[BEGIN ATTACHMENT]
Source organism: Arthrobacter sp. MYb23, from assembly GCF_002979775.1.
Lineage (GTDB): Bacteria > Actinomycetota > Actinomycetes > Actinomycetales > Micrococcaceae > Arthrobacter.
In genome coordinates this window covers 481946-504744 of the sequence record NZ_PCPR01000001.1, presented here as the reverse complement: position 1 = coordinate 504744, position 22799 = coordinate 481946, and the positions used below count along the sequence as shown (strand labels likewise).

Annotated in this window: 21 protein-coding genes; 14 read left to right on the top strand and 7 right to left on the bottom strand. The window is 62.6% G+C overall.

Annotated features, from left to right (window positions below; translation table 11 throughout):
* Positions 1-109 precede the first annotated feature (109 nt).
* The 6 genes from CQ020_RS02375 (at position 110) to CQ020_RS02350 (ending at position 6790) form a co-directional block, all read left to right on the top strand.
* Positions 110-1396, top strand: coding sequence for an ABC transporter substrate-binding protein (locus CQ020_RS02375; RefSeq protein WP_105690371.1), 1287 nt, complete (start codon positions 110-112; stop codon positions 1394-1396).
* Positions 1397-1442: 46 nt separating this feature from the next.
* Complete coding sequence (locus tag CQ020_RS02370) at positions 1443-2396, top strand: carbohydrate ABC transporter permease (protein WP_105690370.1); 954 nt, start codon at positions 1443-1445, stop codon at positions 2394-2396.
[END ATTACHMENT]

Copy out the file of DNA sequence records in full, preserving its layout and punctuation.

Source organism: Arthrobacter sp. MYb23, from assembly GCF_002979775.1.
Lineage (GTDB): Bacteria > Actinomycetota > Actinomycetes > Actinomycetales > Micrococcaceae > Arthrobacter.
In genome coordinates this window covers 481946-504744 of the sequence record NZ_PCPR01000001.1, presented here as the reverse complement: position 1 = coordinate 504744, position 22799 = coordinate 481946, and the positions used below count along the sequence as shown (strand labels likewise).

Annotated in this window: 21 protein-coding genes; 14 read left to right on the top strand and 7 right to left on the bottom strand. The window is 62.6% G+C overall.

Annotated features, from left to right (window positions below; translation table 11 throughout):
* Positions 1-109 precede the first annotated feature (109 nt).
* The 6 genes from CQ020_RS02375 (at position 110) to CQ020_RS02350 (ending at position 6790) form a co-directional block, all read left to right on the top strand.
* Positions 110-1396, top strand: coding sequence for an ABC transporter substrate-binding protein (locus CQ020_RS02375; RefSeq protein WP_105690371.1), 1287 nt, complete (start codon positions 110-112; stop codon positions 1394-1396).
* Positions 1397-1442: 46 nt separating this feature from the next.
* Complete coding sequence (locus tag CQ020_RS02370) at positions 1443-2396, top strand: carbohydrate ABC transporter permease (protein WP_105690370.1); 954 nt, start codon at positions 1443-1445, stop codon at positions 2394-2396.